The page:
A few leadership reflections from the Trump impeachment process
Okay, I am very troubled by the way the impeachment process ended.
I can guess the two things you may be thinking:
1) Is Harry going to argue that the U.S. Senate should have voted to remove Trump from office? OR
2) Is Harry going to argue that the U.S. Senate made the right decision in not voting to remove Trump from office?
Here’s the possible surprise: I am not going to argue either side. After five months of discussions, hearings, testimony, conflicting evidence, speeches, arguments, etc, etc, etc, it is clear that intelligent people can look at everything that occurred and have very different opinions as to whether or not President Trump abused his power and obstructed Congress to aid his own re-election. In addition, some have argued that even if he did, it was not serious enough to warrant removing him from office.
Okay, so what’s troubling me? I happen to believe that a person who is elected to be a U.S. Senator has a responsibility to look at all of the evidence on all sides (my favorite quote of “seek to understand before I am understood”) and vote for what they truly believe is the right thing to do. I will stop here for a moment. Yes, maybe my problem is that I am too much of an idealist or simply not practical. And again, I am not arguing about the outcome of the trial. However, think about the process. Maybe it is my mathematical mind getting in the way, but if the evidence was evaluated and understood from multiple sides, isn’t it amazing that EVERY SINGLE Democratic Senator voted “guilty” and EVERY SINGLE Republican Senator except Mitt Romney (whom I will come back to later) voted “not guilty”?? If these 100 Senators voted their conscience, and the results came out this way it would be like tossing a coin in the air 100 times and every time coming up heads!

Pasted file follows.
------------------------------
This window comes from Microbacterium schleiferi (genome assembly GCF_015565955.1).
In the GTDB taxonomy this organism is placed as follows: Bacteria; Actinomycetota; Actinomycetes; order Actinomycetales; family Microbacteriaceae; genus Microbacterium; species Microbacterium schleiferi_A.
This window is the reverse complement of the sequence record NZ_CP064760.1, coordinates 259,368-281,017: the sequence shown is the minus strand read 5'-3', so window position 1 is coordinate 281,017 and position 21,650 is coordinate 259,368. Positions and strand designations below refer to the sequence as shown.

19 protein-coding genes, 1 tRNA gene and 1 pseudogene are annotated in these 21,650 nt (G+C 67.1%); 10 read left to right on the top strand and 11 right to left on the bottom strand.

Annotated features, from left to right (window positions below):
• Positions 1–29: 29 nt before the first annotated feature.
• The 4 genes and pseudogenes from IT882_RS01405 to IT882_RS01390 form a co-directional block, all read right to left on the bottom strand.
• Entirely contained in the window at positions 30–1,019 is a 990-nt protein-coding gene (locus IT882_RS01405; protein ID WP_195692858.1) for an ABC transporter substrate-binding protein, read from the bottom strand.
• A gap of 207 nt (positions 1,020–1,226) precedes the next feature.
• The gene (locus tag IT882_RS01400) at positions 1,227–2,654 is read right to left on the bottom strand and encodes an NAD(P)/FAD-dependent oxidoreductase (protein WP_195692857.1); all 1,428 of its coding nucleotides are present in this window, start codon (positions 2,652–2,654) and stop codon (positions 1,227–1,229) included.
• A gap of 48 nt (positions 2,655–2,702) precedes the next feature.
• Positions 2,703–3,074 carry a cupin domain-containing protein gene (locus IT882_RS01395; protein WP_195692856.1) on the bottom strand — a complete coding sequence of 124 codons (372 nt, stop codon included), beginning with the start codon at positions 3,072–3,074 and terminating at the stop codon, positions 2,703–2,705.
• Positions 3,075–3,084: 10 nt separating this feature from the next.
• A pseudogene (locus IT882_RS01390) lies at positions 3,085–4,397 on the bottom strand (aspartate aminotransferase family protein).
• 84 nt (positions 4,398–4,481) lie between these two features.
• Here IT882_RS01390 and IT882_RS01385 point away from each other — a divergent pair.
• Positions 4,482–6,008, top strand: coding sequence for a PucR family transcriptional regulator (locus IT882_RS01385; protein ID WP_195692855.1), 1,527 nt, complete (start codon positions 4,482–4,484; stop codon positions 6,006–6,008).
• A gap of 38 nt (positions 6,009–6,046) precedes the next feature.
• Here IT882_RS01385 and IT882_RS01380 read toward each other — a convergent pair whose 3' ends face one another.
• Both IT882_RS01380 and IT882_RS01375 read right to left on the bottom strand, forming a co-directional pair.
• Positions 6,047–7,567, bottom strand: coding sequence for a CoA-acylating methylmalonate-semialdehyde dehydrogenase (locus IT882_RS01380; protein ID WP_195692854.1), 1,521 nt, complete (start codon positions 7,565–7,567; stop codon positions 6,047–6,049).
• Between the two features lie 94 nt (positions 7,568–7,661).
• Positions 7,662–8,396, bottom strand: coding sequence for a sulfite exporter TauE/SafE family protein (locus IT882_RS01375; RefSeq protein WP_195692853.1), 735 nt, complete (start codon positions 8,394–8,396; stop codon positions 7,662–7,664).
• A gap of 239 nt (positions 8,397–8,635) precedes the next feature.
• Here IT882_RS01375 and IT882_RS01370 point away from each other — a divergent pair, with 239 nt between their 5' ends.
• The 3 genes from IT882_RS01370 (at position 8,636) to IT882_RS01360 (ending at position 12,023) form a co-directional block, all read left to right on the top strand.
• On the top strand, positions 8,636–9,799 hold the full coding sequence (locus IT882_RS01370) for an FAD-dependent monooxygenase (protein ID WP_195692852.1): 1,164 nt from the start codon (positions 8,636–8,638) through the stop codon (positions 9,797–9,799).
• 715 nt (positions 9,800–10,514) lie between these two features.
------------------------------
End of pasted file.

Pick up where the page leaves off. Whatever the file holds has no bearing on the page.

Okay, so I know what you are now thinking, “Harry, don’t be so naive, it’s all politics.” Really, should it be all about the politics? Is this what our Founding Fathers would have expected us to do? Is this what true leaders would do?
I apologize if this sounds too academic, but as someone teaching values-based leadership, something seems very wrong. Again, I am not arguing about the conclusion. I would feel very differently if 10 or so Democrats voted “not guilty” and 10 or so Republicans voted “guilty.” The fact that the voting was strictly on party lines (other than Romney) is what I find very disappointing.
When I discussed this with a few folks yesterday I was told, “Harry, they had no choice if they wanted to get re-elected.” Really? So is the role of an elected official to focus on getting re-elected? Or are they supposed to be doing what is right?
Okay, one more important thought: Mitt Romney, a Republican, did vote Trump “guilty” for abuse of power. Interesting that only one person out of 100 did not vote on party lines.
Senator Romney explained his decision in a press conference as follows:
“Were I to ignore the evidence that has been presented and disregard what I believe my oath and the Constitution demands of me, for the sake of a partisan end, it would, I fear, expose my character to history’s rebuke and the censure of my own conscience.”
Whether you agree or disagree with his decision, I found the reaction to his decision very troubling:
- Donald Trump Jr called for Romney to be “expelled” from the Republican Party.
- President Trump called Romney a “Democrat secret asset”, and added, “I don’t like people who use their faith to justify what they know is wrong.” Hmmm, no comment.
Let’s hope that more of our elected officials will focus on “what is the right thing to do, versus what is politically attractive”… and just maybe this is what WE should expect of the people we elect to serve in our government and hold them accountable to it.
I always appreciate your perspectives.